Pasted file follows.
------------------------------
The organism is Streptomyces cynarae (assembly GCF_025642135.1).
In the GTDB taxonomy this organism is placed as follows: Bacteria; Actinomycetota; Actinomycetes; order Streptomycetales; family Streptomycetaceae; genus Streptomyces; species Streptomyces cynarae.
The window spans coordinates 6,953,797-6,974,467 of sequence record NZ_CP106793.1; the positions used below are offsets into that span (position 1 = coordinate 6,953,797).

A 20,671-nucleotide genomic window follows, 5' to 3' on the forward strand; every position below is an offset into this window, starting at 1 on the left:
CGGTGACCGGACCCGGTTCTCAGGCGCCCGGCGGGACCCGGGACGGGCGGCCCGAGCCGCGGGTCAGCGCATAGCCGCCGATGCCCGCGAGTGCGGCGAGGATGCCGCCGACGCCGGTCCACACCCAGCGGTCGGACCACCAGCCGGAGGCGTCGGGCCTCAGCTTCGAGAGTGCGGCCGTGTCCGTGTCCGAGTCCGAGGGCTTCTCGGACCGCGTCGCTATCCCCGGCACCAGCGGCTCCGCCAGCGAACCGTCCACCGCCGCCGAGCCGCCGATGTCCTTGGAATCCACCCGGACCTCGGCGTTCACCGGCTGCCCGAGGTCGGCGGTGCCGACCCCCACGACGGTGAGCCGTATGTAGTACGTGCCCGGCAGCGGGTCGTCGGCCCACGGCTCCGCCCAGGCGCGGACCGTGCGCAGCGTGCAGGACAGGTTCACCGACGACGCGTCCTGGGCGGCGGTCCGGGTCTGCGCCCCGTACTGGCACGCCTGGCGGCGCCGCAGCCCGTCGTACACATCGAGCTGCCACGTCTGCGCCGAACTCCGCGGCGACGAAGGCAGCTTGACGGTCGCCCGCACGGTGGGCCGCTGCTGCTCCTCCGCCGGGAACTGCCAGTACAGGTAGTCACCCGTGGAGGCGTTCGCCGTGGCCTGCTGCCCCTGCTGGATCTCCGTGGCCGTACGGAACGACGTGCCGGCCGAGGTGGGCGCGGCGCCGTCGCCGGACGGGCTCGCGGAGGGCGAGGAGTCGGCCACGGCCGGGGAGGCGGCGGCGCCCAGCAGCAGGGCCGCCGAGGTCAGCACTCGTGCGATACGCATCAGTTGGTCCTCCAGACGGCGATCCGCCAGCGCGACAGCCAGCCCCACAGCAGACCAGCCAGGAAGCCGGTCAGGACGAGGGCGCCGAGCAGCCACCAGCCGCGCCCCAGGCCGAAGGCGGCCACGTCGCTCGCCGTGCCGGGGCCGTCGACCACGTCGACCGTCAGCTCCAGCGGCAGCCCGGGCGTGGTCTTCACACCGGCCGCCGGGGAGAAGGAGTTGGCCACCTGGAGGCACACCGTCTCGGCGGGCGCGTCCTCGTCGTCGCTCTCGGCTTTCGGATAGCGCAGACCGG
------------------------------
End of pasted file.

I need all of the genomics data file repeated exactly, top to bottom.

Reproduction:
The organism is Streptomyces cynarae (assembly GCF_025642135.1).
In the GTDB taxonomy this organism is placed as follows: Bacteria; Actinomycetota; Actinomycetes; order Streptomycetales; family Streptomycetaceae; genus Streptomyces; species Streptomyces cynarae.
The window spans coordinates 6,953,797-6,974,467 of sequence record NZ_CP106793.1; the positions used below are offsets into that span (position 1 = coordinate 6,953,797).

A 20,671-nucleotide genomic window follows, 5' to 3' on the forward strand; every position below is an offset into this window, starting at 1 on the left:
CGGTGACCGGACCCGGTTCTCAGGCGCCCGGCGGGACCCGGGACGGGCGGCCCGAGCCGCGGGTCAGCGCATAGCCGCCGATGCCCGCGAGTGCGGCGAGGATGCCGCCGACGCCGGTCCACACCCAGCGGTCGGACCACCAGCCGGAGGCGTCGGGCCTCAGCTTCGAGAGTGCGGCCGTGTCCGTGTCCGAGTCCGAGGGCTTCTCGGACCGCGTCGCTATCCCCGGCACCAGCGGCTCCGCCAGCGAACCGTCCACCGCCGCCGAGCCGCCGATGTCCTTGGAATCCACCCGGACCTCGGCGTTCACCGGCTGCCCGAGGTCGGCGGTGCCGACCCCCACGACGGTGAGCCGTATGTAGTACGTGCCCGGCAGCGGGTCGTCGGCCCACGGCTCCGCCCAGGCGCGGACCGTGCGCAGCGTGCAGGACAGGTTCACCGACGACGCGTCCTGGGCGGCGGTCCGGGTCTGCGCCCCGTACTGGCACGCCTGGCGGCGCCGCAGCCCGTCGTACACATCGAGCTGCCACGTCTGCGCCGAACTCCGCGGCGACGAAGGCAGCTTGACGGTCGCCCGCACGGTGGGCCGCTGCTGCTCCTCCGCCGGGAACTGCCAGTACAGGTAGTCACCCGTGGAGGCGTTCGCCGTGGCCTGCTGCCCCTGCTGGATCTCCGTGGCCGTACGGAACGACGTGCCGGCCGAGGTGGGCGCGGCGCCGTCGCCGGACGGGCTCGCGGAGGGCGAGGAGTCGGCCACGGCCGGGGAGGCGGCGGCGCCCAGCAGCAGGGCCGCCGAGGTCAGCACTCGTGCGATACGCATCAGTTGGTCCTCCAGACGGCGATCCGCCAGCGCGACAGCCAGCCCCACAGCAGACCAGCCAGGAAGCCGGTCAGGACGAGGGCGCCGAGCAGCCACCAGCCGCGCCCCAGGCCGAAGGCGGCCACGTCGCTCGCCGTGCCGGGGCCGTCGACCACGTCGACCGTCAGCTCCAGCGGCAGCCCGGGCGTGGTCTTCACACCGGCCGCCGGGGAGAAGGAGTTGGCCACCTGGAGGCACACCGTCTCGGCGGGCGCGTCCTCGTCGTCGCTCTCGGCTTTCGGATAGCGCAGACCGG